Wireless routers don't tend to figure prominently in the often nasty legal skirmishes tech companies wage against one another. However, Netgear has slapped a lawsuit on Asustek, the maker of Asus wireless routers and other networking equipment. Netgear is accusing Asus of shipping routers with different Wi-Fi output levels than what it is submitting to the FCC, which is a required submission by all wireless router manufacturers in the US.
The lawsuit was filed on 23 July in a California district court.
Netgear's complaint reads: "This action seeks permanent injunctive relief, damages and declaratory relief for false advertising in violation of Section 43(a) of the Lanham Act, 15 U.S.C §1125 (a) damages for tortious interference with NETGEAR's propective business relations..."
Netgear is crying foul about two particular Asus routers: the RT-N65U and the RT-AC66U. The vendor brought in a third-party testing company, NTS, to conduct tests on each router's output levels. According to the test result report released by Netgear, both routers consistently have higher output Wi-Fi levels at several channels in both 2.4 and 5GHz modes than the levels Asus filed with the FCC.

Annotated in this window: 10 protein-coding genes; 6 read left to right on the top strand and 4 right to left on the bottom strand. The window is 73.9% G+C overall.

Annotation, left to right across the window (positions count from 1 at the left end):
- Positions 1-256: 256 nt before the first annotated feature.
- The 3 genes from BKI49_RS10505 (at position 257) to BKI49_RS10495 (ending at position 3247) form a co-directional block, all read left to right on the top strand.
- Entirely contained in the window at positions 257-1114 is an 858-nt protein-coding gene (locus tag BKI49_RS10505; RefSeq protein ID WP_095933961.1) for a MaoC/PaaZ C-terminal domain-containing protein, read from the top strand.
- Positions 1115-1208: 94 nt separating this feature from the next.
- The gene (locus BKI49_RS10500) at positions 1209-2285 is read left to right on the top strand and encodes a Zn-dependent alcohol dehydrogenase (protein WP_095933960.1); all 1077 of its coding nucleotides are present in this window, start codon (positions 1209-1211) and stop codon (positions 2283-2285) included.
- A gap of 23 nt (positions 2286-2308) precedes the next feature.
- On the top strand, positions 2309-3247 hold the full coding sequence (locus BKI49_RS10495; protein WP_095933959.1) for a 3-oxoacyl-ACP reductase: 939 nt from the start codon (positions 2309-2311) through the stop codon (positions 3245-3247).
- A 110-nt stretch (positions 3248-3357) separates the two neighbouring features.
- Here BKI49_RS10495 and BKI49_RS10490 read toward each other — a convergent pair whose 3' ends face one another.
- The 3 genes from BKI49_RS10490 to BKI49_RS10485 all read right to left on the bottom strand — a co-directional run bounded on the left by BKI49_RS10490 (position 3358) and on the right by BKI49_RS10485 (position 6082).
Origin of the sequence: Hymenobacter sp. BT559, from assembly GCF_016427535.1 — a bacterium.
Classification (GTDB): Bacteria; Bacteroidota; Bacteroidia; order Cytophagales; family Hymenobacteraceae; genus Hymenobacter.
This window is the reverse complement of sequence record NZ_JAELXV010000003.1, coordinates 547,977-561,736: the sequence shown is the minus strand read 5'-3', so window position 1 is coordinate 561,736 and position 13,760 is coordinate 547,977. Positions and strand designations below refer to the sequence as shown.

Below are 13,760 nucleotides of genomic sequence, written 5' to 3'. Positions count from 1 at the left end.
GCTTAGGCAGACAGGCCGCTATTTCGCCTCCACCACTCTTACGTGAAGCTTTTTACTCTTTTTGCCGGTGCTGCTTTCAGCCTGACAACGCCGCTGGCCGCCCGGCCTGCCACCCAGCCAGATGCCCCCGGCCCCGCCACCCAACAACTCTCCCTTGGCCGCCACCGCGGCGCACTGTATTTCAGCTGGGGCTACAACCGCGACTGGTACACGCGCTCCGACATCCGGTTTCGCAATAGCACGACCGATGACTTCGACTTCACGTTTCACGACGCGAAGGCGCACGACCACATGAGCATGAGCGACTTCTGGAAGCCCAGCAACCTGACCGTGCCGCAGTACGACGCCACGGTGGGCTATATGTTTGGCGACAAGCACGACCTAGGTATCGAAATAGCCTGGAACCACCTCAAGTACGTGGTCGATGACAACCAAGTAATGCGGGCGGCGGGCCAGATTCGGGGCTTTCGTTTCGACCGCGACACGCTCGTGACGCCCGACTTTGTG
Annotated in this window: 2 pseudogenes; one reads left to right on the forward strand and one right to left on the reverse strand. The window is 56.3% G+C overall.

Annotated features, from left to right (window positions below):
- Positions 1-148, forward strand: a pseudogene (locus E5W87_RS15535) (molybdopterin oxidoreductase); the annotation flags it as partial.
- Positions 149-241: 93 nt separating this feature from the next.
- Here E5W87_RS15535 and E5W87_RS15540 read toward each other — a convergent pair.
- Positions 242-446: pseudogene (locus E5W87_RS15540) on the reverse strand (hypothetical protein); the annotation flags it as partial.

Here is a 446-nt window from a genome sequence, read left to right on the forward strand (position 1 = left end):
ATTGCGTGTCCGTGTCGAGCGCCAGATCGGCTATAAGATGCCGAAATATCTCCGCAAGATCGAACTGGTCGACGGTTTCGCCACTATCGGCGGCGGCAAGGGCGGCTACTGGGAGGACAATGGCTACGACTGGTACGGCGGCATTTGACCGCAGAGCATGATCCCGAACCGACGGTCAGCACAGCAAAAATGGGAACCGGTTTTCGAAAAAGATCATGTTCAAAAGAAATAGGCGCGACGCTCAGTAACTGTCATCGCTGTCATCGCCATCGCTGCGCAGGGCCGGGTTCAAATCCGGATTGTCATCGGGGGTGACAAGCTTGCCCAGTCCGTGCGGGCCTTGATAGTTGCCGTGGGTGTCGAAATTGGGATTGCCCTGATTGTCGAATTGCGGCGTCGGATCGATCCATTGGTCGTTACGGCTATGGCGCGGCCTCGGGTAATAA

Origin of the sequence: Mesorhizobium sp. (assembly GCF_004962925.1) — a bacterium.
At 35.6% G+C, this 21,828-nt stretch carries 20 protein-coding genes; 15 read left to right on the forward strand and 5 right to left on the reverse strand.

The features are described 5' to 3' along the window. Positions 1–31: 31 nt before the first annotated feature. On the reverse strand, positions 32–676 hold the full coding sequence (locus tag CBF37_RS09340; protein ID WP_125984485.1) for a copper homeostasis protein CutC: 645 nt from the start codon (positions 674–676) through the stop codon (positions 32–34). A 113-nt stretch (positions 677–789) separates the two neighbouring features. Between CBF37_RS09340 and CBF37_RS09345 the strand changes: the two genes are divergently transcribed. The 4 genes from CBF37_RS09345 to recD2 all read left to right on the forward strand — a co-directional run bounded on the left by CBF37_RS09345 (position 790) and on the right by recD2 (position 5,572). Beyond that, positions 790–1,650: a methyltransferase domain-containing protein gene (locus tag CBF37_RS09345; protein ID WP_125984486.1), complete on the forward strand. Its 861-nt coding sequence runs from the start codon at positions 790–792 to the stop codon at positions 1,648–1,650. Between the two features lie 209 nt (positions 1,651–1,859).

For example, one test result states that while an output level of 23.92 dBm at Channel 1 was submitted to the FCC by Asus, the third-party lab actually tested the output level at 34.24 dBm — 10.23 dB higher than reported. Similar results were found testing on different channels with both Asus routers. In the lawsuit, Netgear accuses Asus of representing measurements that were "false and fraudulent."
Why all the fuss from Netgear? According to Sandeep Harpalani, director of product marketing and core networking at Netgear, misreported output levels could cause interference in navigation systems, emergency response, and common household electronics such as baby monitors. Harpalani said there is a potential "safety issue" as well, "with interference with other bands."
According to Harpalani, Netgear brought the matter to Asus' attention before legal action was taken.
"We sent out notice to Asus first to take action in fixing some of [its] products on the market and make them compliant to the law," he said.
Evidently, sufficient enough action for Netgear was not taken, and the company reported Asus to the FCC and then commenced with the lawsuit. Both Asus' RT-N66U and the RT-AC66U are listed as Amazon's best wireless routers of 2013, and both are top sellers on Amazon. It's not far-fetched to surmise that Netgear may have undertaken such action to quell some competition.
Asus representatives had no comment on the matter.